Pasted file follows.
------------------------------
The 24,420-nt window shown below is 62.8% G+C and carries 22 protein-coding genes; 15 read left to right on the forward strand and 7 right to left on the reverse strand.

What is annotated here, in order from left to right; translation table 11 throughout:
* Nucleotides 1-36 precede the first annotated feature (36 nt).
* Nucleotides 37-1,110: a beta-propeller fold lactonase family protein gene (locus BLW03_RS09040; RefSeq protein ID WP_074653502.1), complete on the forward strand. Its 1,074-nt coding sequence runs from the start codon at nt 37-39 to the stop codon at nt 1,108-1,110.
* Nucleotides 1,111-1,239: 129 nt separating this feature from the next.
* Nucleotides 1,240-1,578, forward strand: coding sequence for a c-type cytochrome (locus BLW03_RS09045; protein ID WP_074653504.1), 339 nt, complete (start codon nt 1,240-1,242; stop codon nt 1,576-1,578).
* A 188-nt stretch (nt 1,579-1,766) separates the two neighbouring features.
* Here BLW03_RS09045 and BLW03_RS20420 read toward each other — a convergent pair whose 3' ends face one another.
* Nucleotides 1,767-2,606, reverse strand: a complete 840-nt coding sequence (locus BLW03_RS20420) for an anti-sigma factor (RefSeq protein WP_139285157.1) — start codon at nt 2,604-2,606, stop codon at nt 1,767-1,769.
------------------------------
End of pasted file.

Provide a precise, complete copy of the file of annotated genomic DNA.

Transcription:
The 24,420-nt window shown below is 62.8% G+C and carries 22 protein-coding genes; 15 read left to right on the forward strand and 7 right to left on the reverse strand.

What is annotated here, in order from left to right; translation table 11 throughout:
* Nucleotides 1-36 precede the first annotated feature (36 nt).
* Nucleotides 37-1,110: a beta-propeller fold lactonase family protein gene (locus BLW03_RS09040; RefSeq protein ID WP_074653502.1), complete on the forward strand. Its 1,074-nt coding sequence runs from the start codon at nt 37-39 to the stop codon at nt 1,108-1,110.
* Nucleotides 1,111-1,239: 129 nt separating this feature from the next.
* Nucleotides 1,240-1,578, forward strand: coding sequence for a c-type cytochrome (locus BLW03_RS09045; protein ID WP_074653504.1), 339 nt, complete (start codon nt 1,240-1,242; stop codon nt 1,576-1,578).
* A 188-nt stretch (nt 1,579-1,766) separates the two neighbouring features.
* Here BLW03_RS09045 and BLW03_RS20420 read toward each other — a convergent pair whose 3' ends face one another.
* Nucleotides 1,767-2,606, reverse strand: a complete 840-nt coding sequence (locus BLW03_RS20420) for an anti-sigma factor (RefSeq protein WP_139285157.1) — start codon at nt 2,604-2,606, stop codon at nt 1,767-1,769.